“Once you can see a pattern, then you are no longer completely bound by it—in fact, you are freer to change it (or at least work with it creatively), if you so desire.”
From Integral Life Prace by Ken Wilbur
I have a notebook of topics I want to write and share. However I didn’t have the energy to put them out in the world today.
This week was a hard week.
When life is going well it is easy to let the systems you’ve put in place to keep you healthy and resilient lapse. You can forget the guardrails you’ve set up that protect you from your own Mara. Or how your ego, and a nagging injury, can pull you away from the discipline that gives you peace and strength.
It can happen slowly. Things seems fine until they aren’t. You simply have moved away from the those things that give you strength. The next thing you know you’ve forgotten to take your medicine, or moved away from your daily practice, or haven’t prioritized study. Your mind tricks you. Seemingly in an instant, your mind tells you, “you’re sick, worthless, and alone.
For me, an addict in recovery, the feeling that you’re not in control of your mind and actions is scary. I recall countless days you said “I will not” only to live in shame after doing exactly what I said wouldn’t.
I’m fortunate that I have friends who allow me to reach out; who I don’t have to hide anything from. They don’t judge. They just listen and help me see what I cannot.
This thought brings tears as I know most people don’t have this type of love. I know what it’s like not to be able to tell anyone because you’d be criticised or worse, punished or alienated.
I am still sober. I am grateful for the lesson this week. I am reminded to do what is necessary to keep myself healthy and to be mindful about what I put into my mind and body.
I am thankful for friends that provide both love and accountability.
“Slow your breathing Butler”
“I am trying. I can’t.”
I could feel myself getting annoyed. I really was trying to breathe, but instead my breath was short and gasping.
That day I practiced in the evening. I recall I made a cup of coffee for the trip to the shala. I was at least my 6th or 7th cup.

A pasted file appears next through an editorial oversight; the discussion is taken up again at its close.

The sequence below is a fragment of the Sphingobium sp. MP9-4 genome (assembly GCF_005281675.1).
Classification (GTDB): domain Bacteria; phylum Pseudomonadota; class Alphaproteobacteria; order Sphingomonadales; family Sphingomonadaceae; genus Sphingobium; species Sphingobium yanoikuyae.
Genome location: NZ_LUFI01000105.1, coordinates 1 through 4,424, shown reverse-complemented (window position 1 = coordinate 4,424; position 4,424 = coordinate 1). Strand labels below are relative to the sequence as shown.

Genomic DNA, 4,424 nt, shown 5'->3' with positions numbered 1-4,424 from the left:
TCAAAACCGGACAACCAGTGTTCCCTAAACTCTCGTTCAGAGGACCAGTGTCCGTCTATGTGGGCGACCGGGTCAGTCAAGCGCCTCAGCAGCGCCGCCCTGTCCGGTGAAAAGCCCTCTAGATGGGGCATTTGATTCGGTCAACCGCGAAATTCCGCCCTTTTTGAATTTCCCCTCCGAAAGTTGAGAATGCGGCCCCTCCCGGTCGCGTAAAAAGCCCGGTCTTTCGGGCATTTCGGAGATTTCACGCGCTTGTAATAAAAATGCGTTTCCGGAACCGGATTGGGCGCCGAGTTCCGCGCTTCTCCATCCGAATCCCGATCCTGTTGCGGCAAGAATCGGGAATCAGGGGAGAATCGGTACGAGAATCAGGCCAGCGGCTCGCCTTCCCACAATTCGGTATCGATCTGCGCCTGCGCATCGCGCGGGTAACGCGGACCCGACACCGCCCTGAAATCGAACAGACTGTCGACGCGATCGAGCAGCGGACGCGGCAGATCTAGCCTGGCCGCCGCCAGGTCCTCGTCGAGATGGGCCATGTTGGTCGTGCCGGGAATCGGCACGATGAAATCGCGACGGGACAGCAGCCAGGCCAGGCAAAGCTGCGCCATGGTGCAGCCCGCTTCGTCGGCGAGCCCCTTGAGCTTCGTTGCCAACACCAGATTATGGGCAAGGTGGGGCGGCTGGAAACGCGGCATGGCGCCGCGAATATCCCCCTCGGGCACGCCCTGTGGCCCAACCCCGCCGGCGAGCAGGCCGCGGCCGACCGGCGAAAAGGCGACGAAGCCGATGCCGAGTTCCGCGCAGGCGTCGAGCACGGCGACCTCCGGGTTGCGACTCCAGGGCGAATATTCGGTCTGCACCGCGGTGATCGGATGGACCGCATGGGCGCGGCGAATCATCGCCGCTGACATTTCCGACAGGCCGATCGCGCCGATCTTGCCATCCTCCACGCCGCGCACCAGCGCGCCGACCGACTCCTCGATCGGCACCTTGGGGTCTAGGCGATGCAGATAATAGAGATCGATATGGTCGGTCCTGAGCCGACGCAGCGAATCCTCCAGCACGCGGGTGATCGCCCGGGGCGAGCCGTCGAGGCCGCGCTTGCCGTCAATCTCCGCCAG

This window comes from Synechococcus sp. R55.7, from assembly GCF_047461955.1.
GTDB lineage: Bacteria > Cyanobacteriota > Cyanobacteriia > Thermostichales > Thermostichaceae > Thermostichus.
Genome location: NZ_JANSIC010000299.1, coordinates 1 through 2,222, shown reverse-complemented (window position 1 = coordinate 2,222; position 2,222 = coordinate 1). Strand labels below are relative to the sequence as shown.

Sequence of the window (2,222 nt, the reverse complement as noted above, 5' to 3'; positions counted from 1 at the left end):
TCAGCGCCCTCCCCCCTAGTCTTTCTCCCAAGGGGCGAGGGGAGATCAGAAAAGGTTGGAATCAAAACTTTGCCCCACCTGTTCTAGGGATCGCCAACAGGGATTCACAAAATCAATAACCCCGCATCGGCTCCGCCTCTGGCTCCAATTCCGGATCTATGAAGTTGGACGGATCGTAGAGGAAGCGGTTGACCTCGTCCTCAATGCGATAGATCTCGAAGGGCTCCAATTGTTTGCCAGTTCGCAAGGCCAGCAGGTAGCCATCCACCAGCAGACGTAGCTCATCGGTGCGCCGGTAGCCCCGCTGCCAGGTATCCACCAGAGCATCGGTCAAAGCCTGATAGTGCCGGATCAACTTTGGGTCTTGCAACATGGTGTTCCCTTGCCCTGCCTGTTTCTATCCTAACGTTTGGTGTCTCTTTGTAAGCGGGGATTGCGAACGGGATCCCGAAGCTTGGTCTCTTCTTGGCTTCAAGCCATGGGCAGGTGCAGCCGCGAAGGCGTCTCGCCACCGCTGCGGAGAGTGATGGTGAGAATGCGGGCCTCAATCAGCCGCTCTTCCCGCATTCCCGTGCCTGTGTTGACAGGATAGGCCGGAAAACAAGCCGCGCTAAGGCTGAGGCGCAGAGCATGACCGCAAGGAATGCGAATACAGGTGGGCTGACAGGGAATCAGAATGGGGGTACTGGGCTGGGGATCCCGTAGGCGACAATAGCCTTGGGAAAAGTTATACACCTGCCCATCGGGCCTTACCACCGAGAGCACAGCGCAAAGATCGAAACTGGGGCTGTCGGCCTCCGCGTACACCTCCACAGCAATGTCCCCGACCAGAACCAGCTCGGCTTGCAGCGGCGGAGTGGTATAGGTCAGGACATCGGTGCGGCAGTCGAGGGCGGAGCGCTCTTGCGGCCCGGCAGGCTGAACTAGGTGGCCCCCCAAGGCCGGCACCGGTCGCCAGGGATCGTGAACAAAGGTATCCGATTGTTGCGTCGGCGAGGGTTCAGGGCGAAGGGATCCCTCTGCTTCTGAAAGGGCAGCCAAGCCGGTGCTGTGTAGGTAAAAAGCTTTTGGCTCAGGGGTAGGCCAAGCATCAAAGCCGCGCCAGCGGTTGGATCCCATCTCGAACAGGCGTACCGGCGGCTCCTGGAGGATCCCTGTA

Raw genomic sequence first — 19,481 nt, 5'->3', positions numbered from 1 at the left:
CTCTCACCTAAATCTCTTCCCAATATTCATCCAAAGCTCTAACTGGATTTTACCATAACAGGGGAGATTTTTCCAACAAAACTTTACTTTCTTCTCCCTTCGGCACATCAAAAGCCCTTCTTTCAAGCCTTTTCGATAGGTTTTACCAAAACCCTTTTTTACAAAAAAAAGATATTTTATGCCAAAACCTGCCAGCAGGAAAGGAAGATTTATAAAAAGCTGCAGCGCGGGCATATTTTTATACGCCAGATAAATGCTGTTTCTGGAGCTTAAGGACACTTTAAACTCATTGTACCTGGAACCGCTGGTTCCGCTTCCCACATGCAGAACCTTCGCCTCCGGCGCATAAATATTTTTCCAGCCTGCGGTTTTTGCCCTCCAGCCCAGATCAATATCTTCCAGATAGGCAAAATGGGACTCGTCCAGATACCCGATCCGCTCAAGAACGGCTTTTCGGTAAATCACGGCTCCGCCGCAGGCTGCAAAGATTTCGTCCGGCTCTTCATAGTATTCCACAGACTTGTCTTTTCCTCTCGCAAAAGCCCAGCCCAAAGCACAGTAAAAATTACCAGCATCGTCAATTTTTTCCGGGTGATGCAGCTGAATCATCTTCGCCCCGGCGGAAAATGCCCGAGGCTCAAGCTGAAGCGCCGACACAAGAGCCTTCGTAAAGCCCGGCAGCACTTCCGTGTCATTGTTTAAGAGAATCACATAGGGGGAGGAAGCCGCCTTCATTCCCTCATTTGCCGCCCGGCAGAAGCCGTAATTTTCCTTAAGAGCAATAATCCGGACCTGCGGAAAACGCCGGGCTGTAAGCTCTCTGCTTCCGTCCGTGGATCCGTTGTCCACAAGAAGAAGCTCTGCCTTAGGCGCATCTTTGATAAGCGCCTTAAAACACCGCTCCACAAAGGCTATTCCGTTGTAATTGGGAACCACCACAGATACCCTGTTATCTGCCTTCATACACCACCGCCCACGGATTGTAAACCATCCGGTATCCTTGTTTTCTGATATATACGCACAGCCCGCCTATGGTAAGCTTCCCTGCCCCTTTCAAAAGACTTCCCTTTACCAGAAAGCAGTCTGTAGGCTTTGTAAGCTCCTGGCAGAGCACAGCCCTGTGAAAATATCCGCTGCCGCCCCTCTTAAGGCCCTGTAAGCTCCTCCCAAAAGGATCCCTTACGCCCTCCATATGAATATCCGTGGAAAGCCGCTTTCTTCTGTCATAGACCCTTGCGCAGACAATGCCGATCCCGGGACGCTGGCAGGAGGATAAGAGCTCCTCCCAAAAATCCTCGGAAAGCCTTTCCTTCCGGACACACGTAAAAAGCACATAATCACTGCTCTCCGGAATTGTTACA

I began to examine why I felt annoyed and why I could not control my breathe. This seems to be the very opposite of yoga. In yoga I am attempting to calm my nervous system, and coffee was keeping me in fight or flight.
I had also been battling excessive throat clearing for nearly a year. It was particularly pronounced in the quiet hum of a Mysore room.
So I decided give up coffee for 30 days and see what would happen.
September was National Recovery Month. I thought it symbolic to tackle my coffee habit during this time. I would be a form of solidarity and a reminder of what it was like to give something up — my own secular lent.
I quite a 10 year drug addiction and a lifetime of drinking cold turkey. I could do this. But in true addict fashion I made excuses not to start. I started Sept 4th.
I can attest withdrawal from caffeine was physically the more harsh. At first, I experienced the commonly reported headaches. By day 3, I developed excruciating pain in my lower back and both legs similar to sciatica.
I also lost a lot of strength. Apparently the adrenaline from caffeine was powering my jump backs and arm balances because they were no longer available to me.
Excessive caffeine consumption keeps cortisol levels high which in turn tells your body to store belly fat. Maybe I would trim up. Nope. I replaced coffee with a ice cream and pizza.
Eventually, I slept more soundly. I had very vivid dreams which was new for me.
I was less anxious at work and in more control of my banter.
I began to use my bandhas and breath to find strength.
I learned I don’t need caffeine to function.
I hope this changes my relationship with caffeine.
Take it from an addict, caffeine is a drug. It may be accepted, and it may have health benefits, but you may be physically addicted.
This picture was taken a year ago today. On that afternoon Flo held a donation class for the Trini Foundation in Atlanta’s Piedmont Park. We raised $400
“Trini Foundation is a 501c3 non-profit organization dedicated to bringing the life-changing practice of Ashtanga yoga to those struggling with drug and alcohol addiction. It’s our mission to provide yoga as a tool to aide in the recovery process and help those who are suffering maintain long-term sobriety.”
Flo and I both support the Trini Foundation because we know the power a disciplined yoga practice can have in supporting sobriety. She and I met when we both were struggling with alcohol addiction. Our sobriety and our practice has changed not only our bodies and brains, but our hearts.
For me, my practice led me to complete sobriety. I thought after getting help for my drug addiction I could continue to drink. In fact I believed drinking was the only way I could have a social life and friends. The truth was I was destroying my body, my mind and my relationships.
The care of loving teachers, a regular yoga practice and a stranger from afar led me out of my self afflicted darkness.
I was recently reminded the depth to which I hurt some people before I was sober. It hurts to remember how poorly I treated another human; its seems like a memory of another person. An addict’s selfishness knows no bounds. I doubt I’ll ever be able to mend all the wounds, but I do hope I can become a light in someone else’s darkness and offer the love my teachers and community modeled for me. And like Taylor Hunt, be someone who can help at home and from afar.
September is National Recovery Month, and I’m raising $1000 for The Trini Foundation. I hope you’ll consider giving.